In his book The Four Loves, C.S. Lewis shows how wide-ranging the word “love” is. It is used to define many different notions and mind-sets.
What if you can take your marriage up a level this year?
The first form of love (according to Lewis) is Need-Love, which is today what we call infatuation. “I need you, therefore I love you. I want you to meet my needs. I crave you. I can’t make it without you.” It looks so romantic in the movies, but when you look at the base psychology behind it, it’s actually a bit unnerving. Need-Love creates a high level of desperation and resentment. You can’t build a marriage on it.
The second form of love could be called “Sacred Marriage” love; Lewis uses the phrase “Gift-Love,” but it basically means wanting to serve, even to the point of suffering or sacrifice. It’s a noble love, always putting the other’s best (as God defines “best”) first. It remains, I believe, the foundation of a God-honoring marriage.
The third love, “Appreciative-Love,” is the same concept I write about in Cherish. It’s about celebrating, appreciating, and adoring.
Here’s how Lewis ties all of them together: “Need-Love says of a woman, ‘I cannot live without her’; Gift-Love longs to give her happiness, comfort, protection—if possible, wealth; Appreciative Love gazes and holds its breath and is silent, rejoices that such a wonder should exist…”
We can’t choose “Need-Love”—and looking at what it actually is, who would want to? Infatuation just seems to happen. It’s something we should probably want to get out of sooner rather than later so that we can move on to choose Gift-Love. Gift-Love is easier to attain than cherishing love in that it’s all based on actions. We can choose to serve. We can choose to sacrifice. We can choose to put someone else’s welfare above our own. We just have to act.
The third kind of love, what Lewis calls “Appreciative Love” and what we will call “cherishing love” isn’t as easy to apply as Gift-Love because rejoicing and adoring isn’t solely an act of the will. You have to develop a heart and mind that fosters it, which then gives birth to it. It goes beyond action to the heart.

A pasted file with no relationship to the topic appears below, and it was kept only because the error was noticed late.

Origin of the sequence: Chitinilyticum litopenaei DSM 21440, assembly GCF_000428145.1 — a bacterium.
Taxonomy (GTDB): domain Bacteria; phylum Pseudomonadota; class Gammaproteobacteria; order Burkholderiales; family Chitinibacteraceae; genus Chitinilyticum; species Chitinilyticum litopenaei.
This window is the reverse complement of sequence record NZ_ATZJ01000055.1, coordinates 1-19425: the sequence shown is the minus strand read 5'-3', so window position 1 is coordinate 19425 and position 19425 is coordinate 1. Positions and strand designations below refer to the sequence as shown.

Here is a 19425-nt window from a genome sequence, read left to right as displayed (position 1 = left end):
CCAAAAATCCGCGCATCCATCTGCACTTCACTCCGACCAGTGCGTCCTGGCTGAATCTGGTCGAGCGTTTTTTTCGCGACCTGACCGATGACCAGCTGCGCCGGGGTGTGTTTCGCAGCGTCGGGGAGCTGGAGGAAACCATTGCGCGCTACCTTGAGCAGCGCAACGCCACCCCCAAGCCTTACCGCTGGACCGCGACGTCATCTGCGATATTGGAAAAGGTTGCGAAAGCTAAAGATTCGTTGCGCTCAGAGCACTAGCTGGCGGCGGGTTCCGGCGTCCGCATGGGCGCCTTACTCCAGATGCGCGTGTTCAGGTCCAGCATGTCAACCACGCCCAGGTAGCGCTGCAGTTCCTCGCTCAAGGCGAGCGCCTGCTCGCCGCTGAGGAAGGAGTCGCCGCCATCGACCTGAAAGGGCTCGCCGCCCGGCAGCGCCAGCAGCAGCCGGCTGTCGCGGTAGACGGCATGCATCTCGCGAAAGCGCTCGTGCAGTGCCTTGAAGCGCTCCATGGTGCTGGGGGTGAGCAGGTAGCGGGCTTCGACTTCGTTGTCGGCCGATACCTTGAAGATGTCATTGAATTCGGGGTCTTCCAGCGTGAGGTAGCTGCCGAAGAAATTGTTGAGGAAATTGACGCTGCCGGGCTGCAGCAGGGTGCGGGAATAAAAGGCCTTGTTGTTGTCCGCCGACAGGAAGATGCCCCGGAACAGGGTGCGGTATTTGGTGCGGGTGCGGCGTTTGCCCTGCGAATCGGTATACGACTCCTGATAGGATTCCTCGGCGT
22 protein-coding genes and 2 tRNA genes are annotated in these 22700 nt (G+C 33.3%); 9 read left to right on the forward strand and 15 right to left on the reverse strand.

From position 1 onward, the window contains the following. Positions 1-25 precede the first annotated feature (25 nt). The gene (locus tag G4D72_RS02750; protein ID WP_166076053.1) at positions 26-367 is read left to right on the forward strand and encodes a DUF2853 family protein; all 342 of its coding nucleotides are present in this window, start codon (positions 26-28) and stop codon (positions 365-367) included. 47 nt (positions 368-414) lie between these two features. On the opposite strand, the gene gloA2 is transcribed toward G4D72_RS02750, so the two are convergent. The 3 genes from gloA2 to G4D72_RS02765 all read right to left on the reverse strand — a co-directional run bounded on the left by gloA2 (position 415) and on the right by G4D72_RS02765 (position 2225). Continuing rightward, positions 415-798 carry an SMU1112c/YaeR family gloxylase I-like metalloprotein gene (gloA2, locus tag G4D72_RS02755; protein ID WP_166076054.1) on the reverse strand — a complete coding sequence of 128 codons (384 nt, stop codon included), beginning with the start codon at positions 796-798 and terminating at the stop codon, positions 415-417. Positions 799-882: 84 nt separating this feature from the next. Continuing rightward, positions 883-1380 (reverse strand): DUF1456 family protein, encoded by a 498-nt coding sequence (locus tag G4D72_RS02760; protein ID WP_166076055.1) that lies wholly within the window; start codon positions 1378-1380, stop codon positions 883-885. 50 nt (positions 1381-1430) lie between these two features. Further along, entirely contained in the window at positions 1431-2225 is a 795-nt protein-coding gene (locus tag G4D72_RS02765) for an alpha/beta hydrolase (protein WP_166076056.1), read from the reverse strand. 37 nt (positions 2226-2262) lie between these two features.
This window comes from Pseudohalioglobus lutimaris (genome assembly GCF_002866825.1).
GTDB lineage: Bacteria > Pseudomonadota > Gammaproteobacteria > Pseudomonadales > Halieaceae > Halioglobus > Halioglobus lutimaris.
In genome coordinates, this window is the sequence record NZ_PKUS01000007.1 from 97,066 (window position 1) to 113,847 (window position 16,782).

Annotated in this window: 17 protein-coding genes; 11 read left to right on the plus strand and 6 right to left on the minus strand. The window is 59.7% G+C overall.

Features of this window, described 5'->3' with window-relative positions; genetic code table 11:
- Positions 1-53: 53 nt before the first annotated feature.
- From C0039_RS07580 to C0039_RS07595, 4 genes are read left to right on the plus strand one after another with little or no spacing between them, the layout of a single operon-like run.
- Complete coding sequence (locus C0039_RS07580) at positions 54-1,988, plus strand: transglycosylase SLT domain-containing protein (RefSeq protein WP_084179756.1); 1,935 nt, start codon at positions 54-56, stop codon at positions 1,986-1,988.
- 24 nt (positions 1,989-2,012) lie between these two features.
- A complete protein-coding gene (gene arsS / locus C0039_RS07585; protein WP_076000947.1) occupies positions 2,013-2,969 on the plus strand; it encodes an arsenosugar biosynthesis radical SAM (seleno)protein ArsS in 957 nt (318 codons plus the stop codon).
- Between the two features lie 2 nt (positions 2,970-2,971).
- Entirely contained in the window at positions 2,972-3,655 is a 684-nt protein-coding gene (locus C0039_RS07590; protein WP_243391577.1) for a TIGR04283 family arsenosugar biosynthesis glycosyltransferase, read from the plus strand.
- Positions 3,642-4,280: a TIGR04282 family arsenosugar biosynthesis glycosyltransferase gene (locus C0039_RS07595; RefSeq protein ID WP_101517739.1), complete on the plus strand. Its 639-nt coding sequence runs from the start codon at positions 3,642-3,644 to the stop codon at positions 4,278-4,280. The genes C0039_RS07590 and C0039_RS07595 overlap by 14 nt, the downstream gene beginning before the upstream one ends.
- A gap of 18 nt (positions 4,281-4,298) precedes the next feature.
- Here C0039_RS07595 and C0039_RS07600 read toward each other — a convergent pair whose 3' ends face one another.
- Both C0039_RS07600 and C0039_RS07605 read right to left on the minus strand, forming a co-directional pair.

What I discovered in Cherish is that such a love is attainable, if you’re willing to adopt a long-term program. It begins with following through on a commitment (made in my marriage vows to love and to cherish until death do us part, covered in chapter 1), adopting a cherishing mindset (the “only man or woman in the world” analogy, chapter 2), and then learning to showcase my spouse (chapters 3-4), changing the way I speak to and about her (chapter 8), reveling in her uniqueness (chapter 9), fighting off contempt (chapter 5) and applying grace to go the distance (chapter 10), applying some tried and true practices (chapter 11), and then going back to the truth of the Gospel so that I could keep doing all the above (chapter 13). The entire program can eventually create that once illusive but oh so rewarding “third love.”
If you feel your marriage is mired in a stand-still, where selfishness reigns and you don’t even know if you want to go on, you need to lay the foundation for your marriage with the message of Sacred Marriage. If you feel committed to the marriage but it’s a struggle to stay connected, then you’re looking at the area covered in A Lifelong Love. But if you’re eager to experience marriage at its best, to taste a Song of Songs kind of relationship to reach that “third love” stage, Cherish is the book for you.
Lisa gave me a tremendous gift this past year. She made artwork out of one of the main Bible verses behind Cherish: “My dove, my perfect one, is the only one” (Song of Songs 6:9). But I asked her to make it smaller, and to put it beside or above one of my favorite photos of her. I can already tell that it will become one of my most prized possessions because it celebrates “my only one.” Under my fascination with God, nothing quite moves my heart like thinking about Lisa.
Here’s another secret I’m learning: cherishing grows. When you enter it, you eventually discover it’s not a park, it’s a large country with many meadows and streams and forests and caves and rivers to explore. Infatuation collapses in on itself; cherishing expands. There is more to explore in cherishing love, in fact, than this life gives us opportunity to, which has led me to believe that cherishing love provides us with one of the earliest glimpses of heaven we can ever experience this side of eternity.
Note: Focus on the Family is re-airing my two-day interview on Cherish Thursday and Friday, December 28-29, as part of their “Best of 2017 re-broadcasts.”
On December 28 and 29 you can listen to the interviews here:
After the airdate, you can listen to them here: